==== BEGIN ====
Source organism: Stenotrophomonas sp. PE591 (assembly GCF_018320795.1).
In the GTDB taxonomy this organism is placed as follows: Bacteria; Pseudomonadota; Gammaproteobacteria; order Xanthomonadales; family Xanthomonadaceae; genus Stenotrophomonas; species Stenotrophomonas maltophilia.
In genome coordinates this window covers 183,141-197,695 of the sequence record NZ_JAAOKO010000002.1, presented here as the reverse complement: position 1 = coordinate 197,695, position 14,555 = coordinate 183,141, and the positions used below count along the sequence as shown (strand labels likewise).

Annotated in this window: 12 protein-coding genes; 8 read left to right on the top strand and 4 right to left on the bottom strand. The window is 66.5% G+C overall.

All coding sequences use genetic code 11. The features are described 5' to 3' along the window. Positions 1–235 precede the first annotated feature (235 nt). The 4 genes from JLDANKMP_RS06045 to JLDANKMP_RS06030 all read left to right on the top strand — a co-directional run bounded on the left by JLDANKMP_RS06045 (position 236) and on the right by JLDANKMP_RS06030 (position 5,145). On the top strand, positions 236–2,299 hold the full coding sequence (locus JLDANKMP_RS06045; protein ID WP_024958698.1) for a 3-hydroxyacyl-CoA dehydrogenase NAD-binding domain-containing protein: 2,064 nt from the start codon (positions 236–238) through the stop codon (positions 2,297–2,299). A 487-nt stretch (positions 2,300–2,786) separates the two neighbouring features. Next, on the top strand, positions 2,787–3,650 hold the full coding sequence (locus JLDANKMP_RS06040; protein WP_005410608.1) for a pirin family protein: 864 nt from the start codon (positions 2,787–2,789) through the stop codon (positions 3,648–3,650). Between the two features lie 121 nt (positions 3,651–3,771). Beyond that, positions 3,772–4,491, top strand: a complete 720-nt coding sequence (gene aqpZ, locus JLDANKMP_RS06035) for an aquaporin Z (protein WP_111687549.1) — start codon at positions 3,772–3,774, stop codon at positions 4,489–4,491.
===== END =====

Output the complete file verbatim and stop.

Source organism: Stenotrophomonas sp. PE591 (assembly GCF_018320795.1).
In the GTDB taxonomy this organism is placed as follows: Bacteria; Pseudomonadota; Gammaproteobacteria; order Xanthomonadales; family Xanthomonadaceae; genus Stenotrophomonas; species Stenotrophomonas maltophilia.
In genome coordinates this window covers 183,141-197,695 of the sequence record NZ_JAAOKO010000002.1, presented here as the reverse complement: position 1 = coordinate 197,695, position 14,555 = coordinate 183,141, and the positions used below count along the sequence as shown (strand labels likewise).

Annotated in this window: 12 protein-coding genes; 8 read left to right on the top strand and 4 right to left on the bottom strand. The window is 66.5% G+C overall.

All coding sequences use genetic code 11. The features are described 5' to 3' along the window. Positions 1–235 precede the first annotated feature (235 nt). The 4 genes from JLDANKMP_RS06045 to JLDANKMP_RS06030 all read left to right on the top strand — a co-directional run bounded on the left by JLDANKMP_RS06045 (position 236) and on the right by JLDANKMP_RS06030 (position 5,145). On the top strand, positions 236–2,299 hold the full coding sequence (locus JLDANKMP_RS06045; protein ID WP_024958698.1) for a 3-hydroxyacyl-CoA dehydrogenase NAD-binding domain-containing protein: 2,064 nt from the start codon (positions 236–238) through the stop codon (positions 2,297–2,299). A 487-nt stretch (positions 2,300–2,786) separates the two neighbouring features. Next, on the top strand, positions 2,787–3,650 hold the full coding sequence (locus JLDANKMP_RS06040; protein WP_005410608.1) for a pirin family protein: 864 nt from the start codon (positions 2,787–2,789) through the stop codon (positions 3,648–3,650). Between the two features lie 121 nt (positions 3,651–3,771). Beyond that, positions 3,772–4,491, top strand: a complete 720-nt coding sequence (gene aqpZ, locus JLDANKMP_RS06035) for an aquaporin Z (protein WP_111687549.1) — start codon at positions 3,772–3,774, stop codon at positions 4,489–4,491.